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TWO FACE OFF ON IMPEACHMENT AND IRAQ WAR

From Bennington Banner, March 8, 2007

By Mark E. Rondeau

STAMFORD — Voters at Monday's floor meeting may not have wanted to discuss the controversial national issues on the warrant, but two military veterans did have a brief debate on whether a discussion was appropriate in such a forum.

Residents voted 55-28 to not discuss two articles put on the warrant by petition. One called for the orderly withdrawal of troops from Iraq; the other called for the impeachment of President George W. Bush.

During a break in the meeting after the vote, Lt. Col. Steve Grant, a Stamford resident and 20-year career officer in the Air Force, who is on active duty, said he personally would have liked to debate the articles. He flies transport planes, supplying the troops and bringing them to the Middle East and back to the United States.

"I have a little bit of a different perspective than most people would because I just got back from Kuwait yesterday," he said. "So it's my job to fly there, to fly missions back and forth."

Still, he thought it a good thing for the town not to debate the issues at the meeting. For one thing, his impression was that the town is pretty evenly split on these issues.

"Probably (it's) better to have this debate in a coffee shop somewhere than actually to make it an actual article in a town meeting that really should be about budgets and town issues and not necessarily real strong political issues," he said. "Personally, I don't think this is the forum to do it."

While Grant was speaking to a reporter, another tall man, wearing a blue checkered shirt, came up and was listening quietly.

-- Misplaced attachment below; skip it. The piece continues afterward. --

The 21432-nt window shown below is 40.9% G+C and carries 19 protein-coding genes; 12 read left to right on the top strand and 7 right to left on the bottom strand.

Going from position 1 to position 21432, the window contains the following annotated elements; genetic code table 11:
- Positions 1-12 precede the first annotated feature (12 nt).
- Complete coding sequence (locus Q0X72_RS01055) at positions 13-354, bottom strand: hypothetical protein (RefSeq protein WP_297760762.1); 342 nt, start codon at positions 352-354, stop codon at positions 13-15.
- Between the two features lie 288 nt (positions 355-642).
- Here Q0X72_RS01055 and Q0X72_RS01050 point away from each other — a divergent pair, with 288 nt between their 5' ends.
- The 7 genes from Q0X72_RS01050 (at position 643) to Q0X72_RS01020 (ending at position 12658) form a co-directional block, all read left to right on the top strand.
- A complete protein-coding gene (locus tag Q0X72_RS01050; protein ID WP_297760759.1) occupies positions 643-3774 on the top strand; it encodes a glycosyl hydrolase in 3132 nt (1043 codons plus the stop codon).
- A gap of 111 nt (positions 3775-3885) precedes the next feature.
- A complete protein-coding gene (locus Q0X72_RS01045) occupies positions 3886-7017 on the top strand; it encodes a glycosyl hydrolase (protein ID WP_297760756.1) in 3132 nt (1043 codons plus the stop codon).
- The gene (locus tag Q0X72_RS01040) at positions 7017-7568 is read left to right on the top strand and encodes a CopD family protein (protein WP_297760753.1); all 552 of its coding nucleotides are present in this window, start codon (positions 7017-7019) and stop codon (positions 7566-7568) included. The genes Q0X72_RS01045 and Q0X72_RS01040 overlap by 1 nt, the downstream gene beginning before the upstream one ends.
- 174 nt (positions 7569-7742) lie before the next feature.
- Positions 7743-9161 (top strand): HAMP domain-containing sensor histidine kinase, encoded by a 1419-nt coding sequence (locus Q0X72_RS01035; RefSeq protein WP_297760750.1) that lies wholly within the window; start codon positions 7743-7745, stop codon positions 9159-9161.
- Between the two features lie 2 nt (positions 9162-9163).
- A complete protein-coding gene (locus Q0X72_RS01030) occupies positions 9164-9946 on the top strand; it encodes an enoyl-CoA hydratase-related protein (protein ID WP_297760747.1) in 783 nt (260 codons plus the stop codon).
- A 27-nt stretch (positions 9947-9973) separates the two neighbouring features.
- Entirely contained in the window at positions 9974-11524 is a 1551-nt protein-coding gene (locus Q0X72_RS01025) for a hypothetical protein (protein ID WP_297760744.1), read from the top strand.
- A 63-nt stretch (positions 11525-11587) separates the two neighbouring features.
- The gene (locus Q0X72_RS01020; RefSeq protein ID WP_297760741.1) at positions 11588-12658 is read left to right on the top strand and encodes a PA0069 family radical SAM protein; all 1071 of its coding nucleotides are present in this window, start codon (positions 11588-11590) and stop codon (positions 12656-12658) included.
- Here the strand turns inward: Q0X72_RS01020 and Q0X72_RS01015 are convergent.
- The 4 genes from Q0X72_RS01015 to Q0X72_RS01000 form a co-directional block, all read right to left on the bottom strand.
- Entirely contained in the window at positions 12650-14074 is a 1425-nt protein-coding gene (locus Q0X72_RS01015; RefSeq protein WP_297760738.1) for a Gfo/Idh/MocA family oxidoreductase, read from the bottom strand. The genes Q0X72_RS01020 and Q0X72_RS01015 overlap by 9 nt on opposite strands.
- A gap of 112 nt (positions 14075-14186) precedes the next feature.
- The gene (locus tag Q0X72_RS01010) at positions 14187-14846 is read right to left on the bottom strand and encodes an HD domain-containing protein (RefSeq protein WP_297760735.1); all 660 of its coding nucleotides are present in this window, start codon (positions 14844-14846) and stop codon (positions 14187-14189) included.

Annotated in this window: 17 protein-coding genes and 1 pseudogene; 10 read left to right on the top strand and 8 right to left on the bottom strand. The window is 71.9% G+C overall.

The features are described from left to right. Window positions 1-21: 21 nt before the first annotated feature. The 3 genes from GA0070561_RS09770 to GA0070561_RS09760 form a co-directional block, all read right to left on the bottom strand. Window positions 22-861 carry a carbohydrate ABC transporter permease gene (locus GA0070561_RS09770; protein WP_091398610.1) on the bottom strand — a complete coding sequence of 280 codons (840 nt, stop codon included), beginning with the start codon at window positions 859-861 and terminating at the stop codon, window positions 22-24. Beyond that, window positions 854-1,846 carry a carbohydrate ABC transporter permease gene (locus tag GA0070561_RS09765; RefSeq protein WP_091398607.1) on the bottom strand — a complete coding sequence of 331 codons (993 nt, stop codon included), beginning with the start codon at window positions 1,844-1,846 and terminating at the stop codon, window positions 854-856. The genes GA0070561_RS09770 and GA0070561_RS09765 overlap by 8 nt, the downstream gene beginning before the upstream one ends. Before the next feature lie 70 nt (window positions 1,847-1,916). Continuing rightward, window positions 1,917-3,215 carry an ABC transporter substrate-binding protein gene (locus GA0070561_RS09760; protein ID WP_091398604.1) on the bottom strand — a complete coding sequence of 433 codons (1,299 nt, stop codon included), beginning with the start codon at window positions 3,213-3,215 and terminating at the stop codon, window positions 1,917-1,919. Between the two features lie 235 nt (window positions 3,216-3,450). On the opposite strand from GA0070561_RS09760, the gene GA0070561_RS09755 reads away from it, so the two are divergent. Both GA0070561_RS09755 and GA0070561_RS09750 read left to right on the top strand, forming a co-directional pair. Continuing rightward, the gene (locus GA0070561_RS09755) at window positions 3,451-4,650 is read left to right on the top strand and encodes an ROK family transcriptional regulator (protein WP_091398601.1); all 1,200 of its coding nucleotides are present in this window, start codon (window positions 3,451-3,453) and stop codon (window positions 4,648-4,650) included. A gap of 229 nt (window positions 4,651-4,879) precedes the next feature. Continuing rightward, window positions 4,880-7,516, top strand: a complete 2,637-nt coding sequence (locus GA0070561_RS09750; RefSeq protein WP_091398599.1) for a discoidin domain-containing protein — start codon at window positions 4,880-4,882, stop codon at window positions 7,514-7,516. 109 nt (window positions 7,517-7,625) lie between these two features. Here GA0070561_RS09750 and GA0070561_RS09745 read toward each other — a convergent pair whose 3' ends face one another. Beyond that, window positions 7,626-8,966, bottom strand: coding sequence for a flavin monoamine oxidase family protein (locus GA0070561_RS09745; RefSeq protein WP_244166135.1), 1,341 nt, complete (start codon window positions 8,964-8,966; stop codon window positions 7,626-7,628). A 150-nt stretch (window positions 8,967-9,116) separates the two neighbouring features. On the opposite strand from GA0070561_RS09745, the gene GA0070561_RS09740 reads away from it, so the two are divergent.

"Hi, I'm Peter Haviland, and I sponsored the article about the impeachment, and I think this is the perfect opportunity to discuss it," he said. "This is democracy at the grassroots level. If we can't discuss it at town meeting, where can we discuss it?"

Haviland is an Army infantry veteran of the Vietnam War who teaches at Conte Middle School in North Adams, Mass.

Grant replied: "I think adding it as an article to a town budget is not the appropriate way to do that. Now, that's my personal opinion. I understand you have your personal opinion and, yes, this is a democracy. And because of the sacrifices people make that's why we have the ability to do the things that we do and practice the democracy that we have."

Haviland: "As I said, this is the perfect forum for that, to discuss issues about democracy. I feel our democracy is being challenged right now by the administration. It's being challenged in every number of ways, and if we can't discuss it here, where can we? And I think the reason why the Vietnam War was ended when it was because of public forums like this, people speaking out against it."

"We're getting into a debate," Grant said. Soon, the school portion of the town meeting was about to begin and the men walked away together, talking quietly.

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